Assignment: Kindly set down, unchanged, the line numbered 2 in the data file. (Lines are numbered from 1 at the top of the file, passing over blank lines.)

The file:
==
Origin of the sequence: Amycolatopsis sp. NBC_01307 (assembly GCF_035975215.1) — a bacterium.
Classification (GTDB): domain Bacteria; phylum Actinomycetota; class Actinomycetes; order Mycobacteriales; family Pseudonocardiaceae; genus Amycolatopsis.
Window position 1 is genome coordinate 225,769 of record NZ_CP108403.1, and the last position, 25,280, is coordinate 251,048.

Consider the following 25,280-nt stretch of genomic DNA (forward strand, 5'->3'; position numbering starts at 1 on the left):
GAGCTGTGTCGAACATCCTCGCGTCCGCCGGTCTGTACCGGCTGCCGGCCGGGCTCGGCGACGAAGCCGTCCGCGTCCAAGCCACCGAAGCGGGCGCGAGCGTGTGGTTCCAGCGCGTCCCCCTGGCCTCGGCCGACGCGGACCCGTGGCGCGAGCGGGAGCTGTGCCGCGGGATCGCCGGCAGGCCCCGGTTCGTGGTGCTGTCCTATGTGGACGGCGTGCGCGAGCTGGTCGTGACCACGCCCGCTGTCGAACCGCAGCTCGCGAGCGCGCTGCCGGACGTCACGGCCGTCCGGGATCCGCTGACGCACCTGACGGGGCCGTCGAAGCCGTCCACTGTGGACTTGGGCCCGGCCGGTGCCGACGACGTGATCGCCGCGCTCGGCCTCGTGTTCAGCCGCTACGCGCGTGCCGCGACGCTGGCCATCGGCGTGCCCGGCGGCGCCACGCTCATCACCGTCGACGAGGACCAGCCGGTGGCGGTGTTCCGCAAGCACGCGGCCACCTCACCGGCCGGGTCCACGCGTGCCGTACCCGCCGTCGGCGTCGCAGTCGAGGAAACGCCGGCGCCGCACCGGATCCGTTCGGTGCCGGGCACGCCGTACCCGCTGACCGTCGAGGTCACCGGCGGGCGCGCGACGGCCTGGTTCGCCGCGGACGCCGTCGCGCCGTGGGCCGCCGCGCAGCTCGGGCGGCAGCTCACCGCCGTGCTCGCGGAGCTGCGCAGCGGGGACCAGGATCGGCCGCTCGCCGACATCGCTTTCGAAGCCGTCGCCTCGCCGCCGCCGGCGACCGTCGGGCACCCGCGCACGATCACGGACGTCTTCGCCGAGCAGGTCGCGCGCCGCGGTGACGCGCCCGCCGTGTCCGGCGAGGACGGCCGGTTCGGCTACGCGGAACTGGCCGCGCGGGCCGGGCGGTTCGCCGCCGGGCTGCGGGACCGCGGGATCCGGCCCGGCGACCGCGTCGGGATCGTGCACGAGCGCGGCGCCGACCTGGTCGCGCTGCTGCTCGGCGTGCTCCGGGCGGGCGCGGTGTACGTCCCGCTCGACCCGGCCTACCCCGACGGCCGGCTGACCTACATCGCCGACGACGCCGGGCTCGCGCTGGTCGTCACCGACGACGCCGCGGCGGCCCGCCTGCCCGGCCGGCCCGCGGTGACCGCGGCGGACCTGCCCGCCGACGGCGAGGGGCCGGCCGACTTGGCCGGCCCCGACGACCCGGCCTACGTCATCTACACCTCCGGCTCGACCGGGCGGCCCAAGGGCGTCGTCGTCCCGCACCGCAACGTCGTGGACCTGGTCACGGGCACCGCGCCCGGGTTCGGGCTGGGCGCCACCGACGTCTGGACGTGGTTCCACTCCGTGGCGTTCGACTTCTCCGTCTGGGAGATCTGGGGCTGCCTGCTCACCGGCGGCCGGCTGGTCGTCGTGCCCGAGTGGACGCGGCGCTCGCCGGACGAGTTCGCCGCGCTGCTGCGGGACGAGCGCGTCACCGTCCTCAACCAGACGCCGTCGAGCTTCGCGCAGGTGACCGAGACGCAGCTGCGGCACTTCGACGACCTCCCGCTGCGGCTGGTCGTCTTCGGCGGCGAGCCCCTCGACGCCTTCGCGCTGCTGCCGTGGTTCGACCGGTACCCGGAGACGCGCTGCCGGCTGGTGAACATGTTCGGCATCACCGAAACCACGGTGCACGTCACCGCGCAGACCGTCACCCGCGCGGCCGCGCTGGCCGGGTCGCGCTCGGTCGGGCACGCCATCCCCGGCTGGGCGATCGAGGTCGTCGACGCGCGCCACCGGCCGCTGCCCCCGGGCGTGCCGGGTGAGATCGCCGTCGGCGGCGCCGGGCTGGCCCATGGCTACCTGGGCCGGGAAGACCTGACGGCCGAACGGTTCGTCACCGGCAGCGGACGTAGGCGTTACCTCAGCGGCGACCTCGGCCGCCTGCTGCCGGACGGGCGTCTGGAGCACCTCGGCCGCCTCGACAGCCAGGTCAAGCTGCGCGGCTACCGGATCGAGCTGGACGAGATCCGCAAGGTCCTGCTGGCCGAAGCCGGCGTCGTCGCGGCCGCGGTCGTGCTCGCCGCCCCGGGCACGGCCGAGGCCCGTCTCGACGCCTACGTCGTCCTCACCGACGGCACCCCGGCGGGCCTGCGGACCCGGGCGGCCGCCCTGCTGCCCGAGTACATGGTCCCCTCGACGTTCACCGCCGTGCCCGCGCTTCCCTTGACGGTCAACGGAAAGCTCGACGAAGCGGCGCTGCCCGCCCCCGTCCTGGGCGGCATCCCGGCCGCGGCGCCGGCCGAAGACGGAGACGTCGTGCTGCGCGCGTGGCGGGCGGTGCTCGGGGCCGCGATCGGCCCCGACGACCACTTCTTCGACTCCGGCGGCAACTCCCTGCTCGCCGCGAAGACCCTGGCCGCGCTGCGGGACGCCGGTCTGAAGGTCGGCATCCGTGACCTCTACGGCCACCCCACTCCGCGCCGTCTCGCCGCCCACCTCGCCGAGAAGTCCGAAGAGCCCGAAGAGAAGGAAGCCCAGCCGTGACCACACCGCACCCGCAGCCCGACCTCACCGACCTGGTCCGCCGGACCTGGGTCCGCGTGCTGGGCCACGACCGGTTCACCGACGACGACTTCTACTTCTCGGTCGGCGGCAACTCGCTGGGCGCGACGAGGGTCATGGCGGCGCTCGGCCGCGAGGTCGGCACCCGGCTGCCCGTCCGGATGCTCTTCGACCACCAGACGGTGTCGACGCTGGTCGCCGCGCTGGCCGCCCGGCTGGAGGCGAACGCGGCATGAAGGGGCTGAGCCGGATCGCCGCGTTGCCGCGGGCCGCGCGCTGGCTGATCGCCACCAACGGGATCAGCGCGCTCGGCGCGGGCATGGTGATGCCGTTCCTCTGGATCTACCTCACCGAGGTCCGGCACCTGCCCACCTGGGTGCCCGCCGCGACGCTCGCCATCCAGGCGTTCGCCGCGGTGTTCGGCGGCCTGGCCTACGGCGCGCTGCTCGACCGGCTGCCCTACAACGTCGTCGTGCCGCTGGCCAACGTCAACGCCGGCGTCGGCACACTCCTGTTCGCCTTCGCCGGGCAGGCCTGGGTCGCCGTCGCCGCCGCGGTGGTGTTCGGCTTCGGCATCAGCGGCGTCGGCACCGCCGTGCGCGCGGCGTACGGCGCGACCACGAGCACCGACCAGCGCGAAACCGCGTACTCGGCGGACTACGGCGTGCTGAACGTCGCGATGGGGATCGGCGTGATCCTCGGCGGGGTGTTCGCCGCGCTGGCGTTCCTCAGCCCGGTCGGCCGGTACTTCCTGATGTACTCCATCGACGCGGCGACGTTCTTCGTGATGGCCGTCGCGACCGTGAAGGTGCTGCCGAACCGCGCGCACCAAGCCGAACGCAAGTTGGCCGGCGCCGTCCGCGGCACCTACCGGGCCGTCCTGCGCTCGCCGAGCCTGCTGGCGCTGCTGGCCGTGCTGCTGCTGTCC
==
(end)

Classification (GTDB): domain Bacteria; phylum Actinomycetota; class Actinomycetes; order Mycobacteriales; family Pseudonocardiaceae; genus Amycolatopsis.